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The Desecration of a Classic
I watched the original R&B when it first aired 60 years ago, then introduced my children to the show via VHS and later DVD. After all those decades, the original show is still charming and witty, able to please children and adults.
I was apprehensive when I saw that a "reboot" was being made, but I thought I'd watch and give the new version a chance. I didn't last more than five minutes. The original was gentle and understated. The first episode of the new version begins with screaming and violence, which seems to return every time the scriptwriters are at a loss (which is often). The voice of Bullwinkle was quite good; Rocky not so much, and I didn't stick around long enough for Boris and Natasha. But the artwork is not retro 50s - it reminded me of the style (and manic pace) of much later cartoons such as "Ren and Stimpy" or "Dexter's Lab." The producers have completely missed the vibe of the original, and turned it into something unwatchable. I'm glad I still have the complete original set on disc.
Poldark: Episode #5.1 (2019)
Another adaptation goes off the rails
The stars in my review are for the lead actors, the scenery, and the music. The fact that there are only FOUR stars out of 10 is because of my disappointment that yet another classic set of stories has been mangled by British producers who think they know better than the creators.
The BBC mangled Father Brown, Granada tainted Miss Marple, and most of the Beeb's current drama shows of ANY variety are bound by PC groupthink. Up to now, Poldark has stayed fairly close to the original books, at least through the end of book seven (season four). They could have just stopped there...or decided to jump to book eight, but no! A showrunner with literary ambitions has decided that her vision for Poldark would be far better for us know-nothings. Besides, the Beeb wanted to milk the original cast rather than let them age 10 years or be replaced entirely.
So of course, we have to introduce slavery, which MUST now be included in anything historical. And ranting against capitalism. And the usual characterization of Christian characters as crazy people. And since that stuff is boring to the average viewer, we must keep them awake with: a FIRE! an ASSASSINATION ATTEMPT! and GEORGE GOING BONKERS! What a shame that literature (even the popular type as exemplified by Winston Graham) can't be treated with respect. What a sad way to end a powerful series.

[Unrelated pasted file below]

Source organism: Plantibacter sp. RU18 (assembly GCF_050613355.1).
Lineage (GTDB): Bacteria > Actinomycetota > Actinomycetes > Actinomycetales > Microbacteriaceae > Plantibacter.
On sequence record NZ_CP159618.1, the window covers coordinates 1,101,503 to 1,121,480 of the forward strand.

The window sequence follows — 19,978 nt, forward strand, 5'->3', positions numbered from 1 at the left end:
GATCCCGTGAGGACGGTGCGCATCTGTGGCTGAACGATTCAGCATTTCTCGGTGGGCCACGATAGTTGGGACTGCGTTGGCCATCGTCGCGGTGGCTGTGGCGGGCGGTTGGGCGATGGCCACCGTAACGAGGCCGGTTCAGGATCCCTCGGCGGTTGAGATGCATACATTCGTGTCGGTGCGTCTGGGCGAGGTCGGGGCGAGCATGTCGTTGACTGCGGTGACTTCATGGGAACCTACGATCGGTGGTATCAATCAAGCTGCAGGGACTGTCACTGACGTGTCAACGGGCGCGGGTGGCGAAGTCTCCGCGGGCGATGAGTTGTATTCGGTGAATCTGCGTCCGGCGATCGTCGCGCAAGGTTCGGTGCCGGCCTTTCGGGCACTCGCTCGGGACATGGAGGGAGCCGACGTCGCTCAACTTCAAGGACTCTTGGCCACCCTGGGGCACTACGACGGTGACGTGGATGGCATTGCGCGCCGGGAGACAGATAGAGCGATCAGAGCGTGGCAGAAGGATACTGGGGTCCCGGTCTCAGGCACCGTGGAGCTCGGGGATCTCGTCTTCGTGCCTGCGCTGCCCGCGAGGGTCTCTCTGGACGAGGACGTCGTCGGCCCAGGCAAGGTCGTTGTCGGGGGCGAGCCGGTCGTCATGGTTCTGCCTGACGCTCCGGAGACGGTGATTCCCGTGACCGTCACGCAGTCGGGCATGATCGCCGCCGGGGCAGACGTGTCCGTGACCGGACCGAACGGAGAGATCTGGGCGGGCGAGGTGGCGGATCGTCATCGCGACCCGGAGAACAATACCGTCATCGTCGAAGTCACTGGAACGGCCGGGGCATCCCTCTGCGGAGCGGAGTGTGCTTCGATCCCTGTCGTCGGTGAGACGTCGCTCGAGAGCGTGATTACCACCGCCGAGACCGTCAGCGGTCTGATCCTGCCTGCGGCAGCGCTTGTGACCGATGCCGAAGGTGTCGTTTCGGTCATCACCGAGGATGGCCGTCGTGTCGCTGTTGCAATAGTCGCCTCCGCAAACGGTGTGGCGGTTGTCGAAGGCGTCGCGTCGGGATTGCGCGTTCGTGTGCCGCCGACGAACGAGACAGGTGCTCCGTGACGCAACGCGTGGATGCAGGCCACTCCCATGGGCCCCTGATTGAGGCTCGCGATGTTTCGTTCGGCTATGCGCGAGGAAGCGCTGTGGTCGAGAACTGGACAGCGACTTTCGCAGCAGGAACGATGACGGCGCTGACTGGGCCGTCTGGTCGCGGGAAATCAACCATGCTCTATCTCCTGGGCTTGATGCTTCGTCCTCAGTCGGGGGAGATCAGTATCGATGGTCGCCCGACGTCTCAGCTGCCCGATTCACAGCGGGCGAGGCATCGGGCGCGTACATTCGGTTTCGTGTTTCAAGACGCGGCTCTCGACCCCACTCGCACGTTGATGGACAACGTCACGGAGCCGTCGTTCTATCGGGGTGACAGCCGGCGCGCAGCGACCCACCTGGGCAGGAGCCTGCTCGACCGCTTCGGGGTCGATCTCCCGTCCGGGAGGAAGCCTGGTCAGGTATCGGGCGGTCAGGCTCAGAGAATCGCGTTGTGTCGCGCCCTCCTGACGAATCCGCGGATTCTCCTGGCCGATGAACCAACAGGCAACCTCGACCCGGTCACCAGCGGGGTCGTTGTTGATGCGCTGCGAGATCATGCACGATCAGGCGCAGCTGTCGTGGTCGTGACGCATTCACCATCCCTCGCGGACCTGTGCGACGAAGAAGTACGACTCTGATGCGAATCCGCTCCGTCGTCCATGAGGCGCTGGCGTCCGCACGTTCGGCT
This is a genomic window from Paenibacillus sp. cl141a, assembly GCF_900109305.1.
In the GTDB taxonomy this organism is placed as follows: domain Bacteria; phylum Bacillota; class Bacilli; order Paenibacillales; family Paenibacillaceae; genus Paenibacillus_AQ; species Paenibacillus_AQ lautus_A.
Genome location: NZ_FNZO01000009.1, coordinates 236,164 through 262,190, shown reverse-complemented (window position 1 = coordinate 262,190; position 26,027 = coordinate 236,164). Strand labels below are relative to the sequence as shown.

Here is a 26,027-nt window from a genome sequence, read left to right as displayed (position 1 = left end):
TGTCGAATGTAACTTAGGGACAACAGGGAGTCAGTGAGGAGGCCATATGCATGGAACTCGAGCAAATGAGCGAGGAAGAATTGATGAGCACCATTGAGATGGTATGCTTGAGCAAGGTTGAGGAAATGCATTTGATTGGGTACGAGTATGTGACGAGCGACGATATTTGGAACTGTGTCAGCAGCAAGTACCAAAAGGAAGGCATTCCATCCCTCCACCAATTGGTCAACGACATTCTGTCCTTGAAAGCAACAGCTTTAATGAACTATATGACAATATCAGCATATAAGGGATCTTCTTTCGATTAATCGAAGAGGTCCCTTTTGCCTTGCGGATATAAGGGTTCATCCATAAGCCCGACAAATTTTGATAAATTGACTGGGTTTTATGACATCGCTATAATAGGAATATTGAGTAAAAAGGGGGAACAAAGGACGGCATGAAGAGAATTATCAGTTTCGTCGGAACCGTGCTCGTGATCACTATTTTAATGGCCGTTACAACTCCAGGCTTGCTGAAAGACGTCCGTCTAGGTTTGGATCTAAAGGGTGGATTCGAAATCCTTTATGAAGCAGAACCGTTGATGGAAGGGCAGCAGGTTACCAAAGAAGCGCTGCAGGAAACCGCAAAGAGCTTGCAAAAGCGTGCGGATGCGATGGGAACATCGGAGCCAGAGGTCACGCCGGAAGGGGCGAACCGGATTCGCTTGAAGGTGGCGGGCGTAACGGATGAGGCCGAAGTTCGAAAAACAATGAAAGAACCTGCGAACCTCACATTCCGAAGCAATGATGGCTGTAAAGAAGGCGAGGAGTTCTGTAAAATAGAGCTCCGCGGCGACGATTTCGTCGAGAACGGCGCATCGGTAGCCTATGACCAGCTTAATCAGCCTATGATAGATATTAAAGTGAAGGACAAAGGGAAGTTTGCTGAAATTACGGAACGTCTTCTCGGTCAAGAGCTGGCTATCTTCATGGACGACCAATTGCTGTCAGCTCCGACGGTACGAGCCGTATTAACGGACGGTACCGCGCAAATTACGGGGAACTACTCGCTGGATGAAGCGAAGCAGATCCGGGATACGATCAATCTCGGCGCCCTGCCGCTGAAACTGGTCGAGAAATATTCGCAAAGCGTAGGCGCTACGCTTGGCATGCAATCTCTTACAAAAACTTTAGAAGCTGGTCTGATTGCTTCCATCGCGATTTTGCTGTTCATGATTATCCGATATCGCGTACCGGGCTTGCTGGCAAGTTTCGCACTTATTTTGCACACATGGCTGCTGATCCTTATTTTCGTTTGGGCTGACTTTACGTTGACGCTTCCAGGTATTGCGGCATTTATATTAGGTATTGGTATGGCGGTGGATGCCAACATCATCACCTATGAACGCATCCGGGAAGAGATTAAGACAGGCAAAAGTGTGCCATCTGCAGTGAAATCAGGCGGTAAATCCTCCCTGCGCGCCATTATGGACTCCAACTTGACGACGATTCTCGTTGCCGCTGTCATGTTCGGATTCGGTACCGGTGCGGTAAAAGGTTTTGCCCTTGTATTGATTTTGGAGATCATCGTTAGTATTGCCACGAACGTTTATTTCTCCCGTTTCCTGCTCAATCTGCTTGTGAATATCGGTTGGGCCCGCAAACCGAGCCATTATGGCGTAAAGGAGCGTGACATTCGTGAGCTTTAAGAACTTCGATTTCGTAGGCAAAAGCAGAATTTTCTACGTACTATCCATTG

Good Cop (2012)
Good while it lasts, but incomplete
We watched this show with our Britbox subscription. The first two parts were each 100 minutes. Britbox wanted to charge a fee to watch the 3rd and 4th episodes (each only 50 minutes), but the descriptions matched things we'd already seen. If you are a Britbox subscriber, don't get caught up in this show because you will be seriously let down by plot threads that are unresolved.
I gave this a 7 based on what we saw, but I almost gave it a 2 based on the frustration of an unfinished story. The trivia says that the BBC pulled the plug on the last installment...really? It would have had to be "in the can" since they were running on successive weeks. So what happened to the conclusion? I guess we'll never know.
Inside No. 9: The Harrowing (2014)
Did I Miss Something?
I've been enjoying this show, which I didn't know existed until it popped up on the "Britbox" service recently.
The first five episodes of season one were enjoyable, each in its own way. This one started out like a lost "Night Gallery" episode (in fact, there are very strong parallels with the episodes "Cool Air" and "The Sin Eater."). As usual, the boys build up the suspense until we finally meet the monster upstairs. Creepy!
Then we get the horror twist and find out what's in store for our protagonist (the actress who played Sophie on "Detectorists"). And that's it. The last 10 minutes add nothing to the plot; no final twist, just a girl about to be attacked by a guy who looks like Gollum in a Depends. Very disappointing. I even ran the ending back again to make sure I hadn't missed something, but no. I hope season two picks up the pace again.